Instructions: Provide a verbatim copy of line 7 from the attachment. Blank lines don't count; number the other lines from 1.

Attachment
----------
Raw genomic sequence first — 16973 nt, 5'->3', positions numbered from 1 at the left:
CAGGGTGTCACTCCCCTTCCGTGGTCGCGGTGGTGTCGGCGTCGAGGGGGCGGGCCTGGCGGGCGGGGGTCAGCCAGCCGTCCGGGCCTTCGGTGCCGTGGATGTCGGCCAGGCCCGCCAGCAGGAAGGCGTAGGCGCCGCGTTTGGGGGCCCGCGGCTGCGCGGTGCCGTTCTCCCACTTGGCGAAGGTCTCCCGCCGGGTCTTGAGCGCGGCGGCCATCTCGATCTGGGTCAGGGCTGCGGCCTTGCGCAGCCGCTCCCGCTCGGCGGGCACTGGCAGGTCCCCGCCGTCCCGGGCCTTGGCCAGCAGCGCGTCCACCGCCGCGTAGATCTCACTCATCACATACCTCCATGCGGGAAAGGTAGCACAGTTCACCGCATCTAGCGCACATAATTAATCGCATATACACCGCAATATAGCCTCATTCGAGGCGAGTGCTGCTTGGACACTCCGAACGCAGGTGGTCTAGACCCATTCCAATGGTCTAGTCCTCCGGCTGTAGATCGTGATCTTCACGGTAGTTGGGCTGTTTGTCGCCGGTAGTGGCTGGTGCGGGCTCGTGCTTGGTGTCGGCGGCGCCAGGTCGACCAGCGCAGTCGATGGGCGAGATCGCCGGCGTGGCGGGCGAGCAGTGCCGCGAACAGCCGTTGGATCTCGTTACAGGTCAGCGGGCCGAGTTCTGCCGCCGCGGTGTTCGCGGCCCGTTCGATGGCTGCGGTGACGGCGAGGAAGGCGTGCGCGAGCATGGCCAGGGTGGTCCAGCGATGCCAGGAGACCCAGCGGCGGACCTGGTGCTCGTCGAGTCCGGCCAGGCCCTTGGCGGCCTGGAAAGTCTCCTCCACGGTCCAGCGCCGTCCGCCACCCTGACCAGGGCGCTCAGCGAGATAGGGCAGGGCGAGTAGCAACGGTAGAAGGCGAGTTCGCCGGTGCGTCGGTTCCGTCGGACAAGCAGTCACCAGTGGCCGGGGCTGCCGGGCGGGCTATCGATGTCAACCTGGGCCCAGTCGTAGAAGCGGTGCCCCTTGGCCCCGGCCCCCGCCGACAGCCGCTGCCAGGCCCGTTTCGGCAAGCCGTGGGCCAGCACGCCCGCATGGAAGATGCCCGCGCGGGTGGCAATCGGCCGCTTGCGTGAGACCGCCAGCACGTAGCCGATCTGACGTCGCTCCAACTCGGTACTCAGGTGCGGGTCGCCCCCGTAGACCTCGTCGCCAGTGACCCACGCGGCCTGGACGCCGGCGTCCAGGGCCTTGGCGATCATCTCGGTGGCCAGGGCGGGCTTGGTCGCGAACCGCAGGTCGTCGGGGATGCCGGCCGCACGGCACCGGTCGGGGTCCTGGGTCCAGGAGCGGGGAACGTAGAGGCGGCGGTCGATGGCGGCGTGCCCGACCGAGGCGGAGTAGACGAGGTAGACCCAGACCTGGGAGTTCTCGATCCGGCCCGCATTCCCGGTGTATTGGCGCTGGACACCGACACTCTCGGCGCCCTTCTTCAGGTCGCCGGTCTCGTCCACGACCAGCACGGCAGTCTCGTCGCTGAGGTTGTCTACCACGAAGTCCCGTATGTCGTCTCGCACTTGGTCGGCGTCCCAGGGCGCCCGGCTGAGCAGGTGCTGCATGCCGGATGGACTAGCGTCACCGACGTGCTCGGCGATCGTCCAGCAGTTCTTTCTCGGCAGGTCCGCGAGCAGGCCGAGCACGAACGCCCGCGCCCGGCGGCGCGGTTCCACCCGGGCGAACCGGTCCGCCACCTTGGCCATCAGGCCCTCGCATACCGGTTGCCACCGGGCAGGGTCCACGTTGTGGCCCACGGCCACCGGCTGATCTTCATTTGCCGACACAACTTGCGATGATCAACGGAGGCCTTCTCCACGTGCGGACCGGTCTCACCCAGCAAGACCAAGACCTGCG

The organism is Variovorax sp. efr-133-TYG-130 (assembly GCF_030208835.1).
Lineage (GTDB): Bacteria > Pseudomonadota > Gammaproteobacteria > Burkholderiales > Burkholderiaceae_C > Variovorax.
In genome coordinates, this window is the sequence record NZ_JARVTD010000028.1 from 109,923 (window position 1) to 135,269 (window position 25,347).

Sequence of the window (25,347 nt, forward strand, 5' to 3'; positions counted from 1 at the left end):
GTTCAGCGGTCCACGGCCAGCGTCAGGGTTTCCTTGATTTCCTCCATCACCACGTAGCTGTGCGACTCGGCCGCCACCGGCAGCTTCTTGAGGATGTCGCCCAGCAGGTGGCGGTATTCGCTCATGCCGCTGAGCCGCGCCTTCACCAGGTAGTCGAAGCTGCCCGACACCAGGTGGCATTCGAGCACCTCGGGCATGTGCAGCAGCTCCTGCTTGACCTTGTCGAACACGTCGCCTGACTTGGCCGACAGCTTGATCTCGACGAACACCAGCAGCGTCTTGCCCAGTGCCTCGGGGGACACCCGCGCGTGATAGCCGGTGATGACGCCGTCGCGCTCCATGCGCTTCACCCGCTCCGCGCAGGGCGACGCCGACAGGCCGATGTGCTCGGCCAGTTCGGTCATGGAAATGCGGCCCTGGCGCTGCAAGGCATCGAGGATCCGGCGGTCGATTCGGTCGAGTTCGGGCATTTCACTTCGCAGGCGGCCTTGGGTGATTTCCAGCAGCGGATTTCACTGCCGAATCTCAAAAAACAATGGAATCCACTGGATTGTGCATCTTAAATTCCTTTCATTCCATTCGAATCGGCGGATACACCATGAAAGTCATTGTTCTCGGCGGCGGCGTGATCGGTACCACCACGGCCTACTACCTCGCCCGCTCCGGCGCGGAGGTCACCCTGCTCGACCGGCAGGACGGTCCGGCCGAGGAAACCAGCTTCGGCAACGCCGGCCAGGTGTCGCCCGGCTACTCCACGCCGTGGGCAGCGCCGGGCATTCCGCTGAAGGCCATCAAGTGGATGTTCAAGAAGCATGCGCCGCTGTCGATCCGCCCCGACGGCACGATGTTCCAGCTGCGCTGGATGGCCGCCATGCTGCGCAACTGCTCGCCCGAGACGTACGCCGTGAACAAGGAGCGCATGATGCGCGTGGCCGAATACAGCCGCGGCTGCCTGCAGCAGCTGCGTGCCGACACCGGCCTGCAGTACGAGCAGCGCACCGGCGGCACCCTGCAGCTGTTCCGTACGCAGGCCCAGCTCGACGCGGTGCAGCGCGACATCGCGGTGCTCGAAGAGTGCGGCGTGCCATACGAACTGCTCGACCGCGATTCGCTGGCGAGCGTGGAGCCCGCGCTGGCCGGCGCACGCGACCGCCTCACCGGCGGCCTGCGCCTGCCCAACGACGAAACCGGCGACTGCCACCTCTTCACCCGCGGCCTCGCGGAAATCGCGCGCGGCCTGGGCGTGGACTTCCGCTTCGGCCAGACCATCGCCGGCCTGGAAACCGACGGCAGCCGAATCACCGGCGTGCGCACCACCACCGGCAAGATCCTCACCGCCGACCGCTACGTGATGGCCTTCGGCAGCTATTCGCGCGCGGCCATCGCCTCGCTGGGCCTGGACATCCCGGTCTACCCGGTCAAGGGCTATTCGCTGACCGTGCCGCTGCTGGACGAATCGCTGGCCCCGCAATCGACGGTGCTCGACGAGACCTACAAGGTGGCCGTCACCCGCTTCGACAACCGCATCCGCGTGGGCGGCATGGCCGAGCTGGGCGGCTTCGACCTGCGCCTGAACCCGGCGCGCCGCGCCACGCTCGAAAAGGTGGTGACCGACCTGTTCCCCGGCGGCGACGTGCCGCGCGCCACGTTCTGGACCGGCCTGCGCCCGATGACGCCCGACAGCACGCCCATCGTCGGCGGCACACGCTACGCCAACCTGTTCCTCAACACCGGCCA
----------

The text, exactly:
GTTCAGCGGTCCACGGCCAGCGTCAGGGTTTCCTTGATTTCCTCCATCACCACGTAGCTGTGCGACTCGGCCGCCACCGGCAGCTTCTTGAGGATGTCGCCCAGCAGGTGGCGGTATTCGCTCATGCCGCTGAGCCGCGCCTTCACCAGGTAGTCGAAGCTGCCCGACACCAGGTGGCATTCGAGCACCTCGGGCATGTGCAGCAGCTCCTGCTTGACCTTGTCGAACACGTCGCCTGACTTGGCCGACAGCTTGATCTCGACGAACACCAGCAGCGTCTTGCCCAGTGCCTCGGGGGACACCCGCGCGTGATAGCCGGTGATGACGCCGTCGCGCTCCATGCGCTTCACCCGCTCCGCGCAGGGCGACGCCGACAGGCCGATGTGCTCGGCCAGTTCGGTCATGGAAATGCGGCCCTGGCGCTGCAAGGCATCGAGGATCCGGCGGTCGATTCGGTCGAGTTCGGGCATTTCACTTCGCAGGCGGCCTTGGGTGATTTCCAGCAGCGGATTTCACTGCCGAATCTCAAAAAACAATGGAATCCACTGGATTGTGCATCTTAAATTCCTTTCATTCCATTCGAATCGGCGGATACACCATGAAAGTCATTGTTCTCGGCGGCGGCGTGATCGGTACCACCACGGCCTACTACCTCGCCCGCTCCGGCGCGGAGGTCACCCTGCTCGACCGGCAGGACGGTCCGGCCGAGGAAACCAGCTTCGGCAACGCCGGCCAGGTGTCGCCCGGCTACTCCACGCCGTGGGCAGCGCCGGGCATTCCGCTGAAGGCCATCAAGTGGATGTTCAAGAAGCATGCGCCGCTGTCGATCCGCCCCGACGGCACGATGTTCCAGCTGCGCTGGATGGCCGCCATGCTGCGCAACTGCTCGCCCGAGACGTACGCCGTGAACAAGGAGCGCATGATGCGCGTGGCCGAATACAGCCGCGGCTGCCTGCAGCAGCTGCGTGCCGACACCGGCCTGCAGTACGAGCAGCGCACCGGCGGCACCCTGCAGCTGTTCCGTACGCAGGCCCAGCTCGACGCGGTGCAGCGCGACATCGCGGTGCTCGAAGAGTGCGGCGTGCCATACGAACTGCTCGACCGCGATTCGCTGGCGAGCGTGGAGCCCGCGCTGGCCGGCGCACGCGACCGCCTCACCGGCGGCCTGCGCCTGCCCAACGACGAAACCGGCGACTGCCACCTCTTCACCCGCGGCCTCGCGGAAATCGCGCGCGGCCTGGGCGTGGACTTCCGCTTCGGCCAGACCATCGCCGGCCTGGAAACCGACGGCAGCCGAATCACCGGCGTGCGCACCACCACCGGCAAGATCCTCACCGCCGACCGCTACGTGATGGCCTTCGGCAGCTATTCGCGCGCGGCCATCGCCTCGCTGGGCCTGGACATCCCGGTCTACCCGGTCAAGGGCTATTCGCTGACCGTGCCGCTGCTGGACGAATCGCTGGCCCCGCAATCGACGGTGCTCGACGAGACCTACAAGGTGGCCGTCACCCGCTTCGACAACCGCATCCGCGTGGGCGGCATGGCCGAGCTGGGCGGCTTCGACCTGCGCCTGAACCCGGCGCGCCGCGCCACGCTCGAAAAGGTGGTGACCGACCTGTTCCCCGGCGGCGACGTGCCGCGCGCCACGTTCTGGACCGGCCTGCGCCCGATGACGCCCGACAGCACGCCCATCGTCGGCGGCACACGCTACGCCAACCTGTTCCTCAACACCGGCCA